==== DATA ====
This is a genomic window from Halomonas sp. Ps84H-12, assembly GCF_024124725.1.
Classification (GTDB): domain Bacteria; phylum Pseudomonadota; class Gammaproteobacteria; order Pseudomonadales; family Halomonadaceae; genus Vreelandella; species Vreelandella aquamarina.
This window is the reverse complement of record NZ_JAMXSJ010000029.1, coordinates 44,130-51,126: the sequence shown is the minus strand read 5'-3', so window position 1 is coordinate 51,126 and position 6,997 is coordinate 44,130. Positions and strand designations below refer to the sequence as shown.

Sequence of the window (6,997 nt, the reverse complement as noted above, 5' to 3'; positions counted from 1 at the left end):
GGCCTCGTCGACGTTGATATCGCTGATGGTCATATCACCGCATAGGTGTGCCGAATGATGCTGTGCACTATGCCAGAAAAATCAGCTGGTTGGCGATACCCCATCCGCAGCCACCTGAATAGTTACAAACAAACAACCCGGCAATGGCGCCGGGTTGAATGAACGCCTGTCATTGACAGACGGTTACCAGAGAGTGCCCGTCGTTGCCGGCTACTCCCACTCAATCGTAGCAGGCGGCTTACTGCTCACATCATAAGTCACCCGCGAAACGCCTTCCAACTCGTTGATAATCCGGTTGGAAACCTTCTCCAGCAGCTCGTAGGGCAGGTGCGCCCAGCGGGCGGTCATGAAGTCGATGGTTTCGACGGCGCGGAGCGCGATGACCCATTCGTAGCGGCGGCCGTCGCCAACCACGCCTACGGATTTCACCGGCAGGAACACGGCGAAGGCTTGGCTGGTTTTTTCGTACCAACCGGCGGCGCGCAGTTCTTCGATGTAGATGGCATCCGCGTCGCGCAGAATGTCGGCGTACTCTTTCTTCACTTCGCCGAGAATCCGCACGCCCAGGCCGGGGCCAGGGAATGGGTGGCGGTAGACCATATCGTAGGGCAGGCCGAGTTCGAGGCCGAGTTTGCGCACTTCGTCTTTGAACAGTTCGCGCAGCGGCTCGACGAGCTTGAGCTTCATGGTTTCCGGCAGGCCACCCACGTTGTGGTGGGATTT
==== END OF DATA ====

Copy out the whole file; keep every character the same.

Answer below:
This is a genomic window from Halomonas sp. Ps84H-12, assembly GCF_024124725.1.
Classification (GTDB): domain Bacteria; phylum Pseudomonadota; class Gammaproteobacteria; order Pseudomonadales; family Halomonadaceae; genus Vreelandella; species Vreelandella aquamarina.
This window is the reverse complement of record NZ_JAMXSJ010000029.1, coordinates 44,130-51,126: the sequence shown is the minus strand read 5'-3', so window position 1 is coordinate 51,126 and position 6,997 is coordinate 44,130. Positions and strand designations below refer to the sequence as shown.

Sequence of the window (6,997 nt, the reverse complement as noted above, 5' to 3'; positions counted from 1 at the left end):
GGCCTCGTCGACGTTGATATCGCTGATGGTCATATCACCGCATAGGTGTGCCGAATGATGCTGTGCACTATGCCAGAAAAATCAGCTGGTTGGCGATACCCCATCCGCAGCCACCTGAATAGTTACAAACAAACAACCCGGCAATGGCGCCGGGTTGAATGAACGCCTGTCATTGACAGACGGTTACCAGAGAGTGCCCGTCGTTGCCGGCTACTCCCACTCAATCGTAGCAGGCGGCTTACTGCTCACATCATAAGTCACCCGCGAAACGCCTTCCAACTCGTTGATAATCCGGTTGGAAACCTTCTCCAGCAGCTCGTAGGGCAGGTGCGCCCAGCGGGCGGTCATGAAGTCGATGGTTTCGACGGCGCGGAGCGCGATGACCCATTCGTAGCGGCGGCCGTCGCCAACCACGCCTACGGATTTCACCGGCAGGAACACGGCGAAGGCTTGGCTGGTTTTTTCGTACCAACCGGCGGCGCGCAGTTCTTCGATGTAGATGGCATCCGCGTCGCGCAGAATGTCGGCGTACTCTTTCTTCACTTCGCCGAGAATCCGCACGCCCAGGCCGGGGCCAGGGAATGGGTGGCGGTAGACCATATCGTAGGGCAGGCCGAGTTCGAGGCCGAGTTTGCGCACTTCGTCTTTGAACAGTTCGCGCAGCGGCTCGACGAGCTTGAGCTTCATGGTTTCCGGCAGGCCACCCACGTTGTGGTGGGATTT